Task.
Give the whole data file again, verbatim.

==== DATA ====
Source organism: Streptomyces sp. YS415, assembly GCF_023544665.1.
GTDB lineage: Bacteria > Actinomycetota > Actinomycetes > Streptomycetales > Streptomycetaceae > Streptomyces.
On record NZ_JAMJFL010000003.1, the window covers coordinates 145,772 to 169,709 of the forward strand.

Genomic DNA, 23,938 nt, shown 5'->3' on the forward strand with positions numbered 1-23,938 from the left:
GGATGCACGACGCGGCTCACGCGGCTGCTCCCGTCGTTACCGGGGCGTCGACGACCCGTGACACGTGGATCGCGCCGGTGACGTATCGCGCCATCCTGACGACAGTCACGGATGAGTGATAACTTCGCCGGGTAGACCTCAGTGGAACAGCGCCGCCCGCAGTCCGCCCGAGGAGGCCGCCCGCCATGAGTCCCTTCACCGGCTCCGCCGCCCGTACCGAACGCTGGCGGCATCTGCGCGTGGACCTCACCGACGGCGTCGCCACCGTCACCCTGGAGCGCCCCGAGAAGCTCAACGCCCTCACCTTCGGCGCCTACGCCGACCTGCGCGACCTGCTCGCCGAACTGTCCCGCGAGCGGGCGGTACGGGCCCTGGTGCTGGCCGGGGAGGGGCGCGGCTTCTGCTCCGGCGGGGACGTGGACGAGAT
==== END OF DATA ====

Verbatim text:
Source organism: Streptomyces sp. YS415, assembly GCF_023544665.1.
GTDB lineage: Bacteria > Actinomycetota > Actinomycetes > Streptomycetales > Streptomycetaceae > Streptomyces.
On record NZ_JAMJFL010000003.1, the window covers coordinates 145,772 to 169,709 of the forward strand.

Genomic DNA, 23,938 nt, shown 5'->3' on the forward strand with positions numbered 1-23,938 from the left:
GGATGCACGACGCGGCTCACGCGGCTGCTCCCGTCGTTACCGGGGCGTCGACGACCCGTGACACGTGGATCGCGCCGGTGACGTATCGCGCCATCCTGACGACAGTCACGGATGAGTGATAACTTCGCCGGGTAGACCTCAGTGGAACAGCGCCGCCCGCAGTCCGCCCGAGGAGGCCGCCCGCCATGAGTCCCTTCACCGGCTCCGCCGCCCGTACCGAACGCTGGCGGCATCTGCGCGTGGACCTCACCGACGGCGTCGCCACCGTCACCCTGGAGCGCCCCGAGAAGCTCAACGCCCTCACCTTCGGCGCCTACGCCGACCTGCGCGACCTGCTCGCCGAACTGTCCCGCGAGCGGGCGGTACGGGCCCTGGTGCTGGCCGGGGAGGGGCGCGGCTTCTGCTCCGGCGGGGACGTGGACGAGAT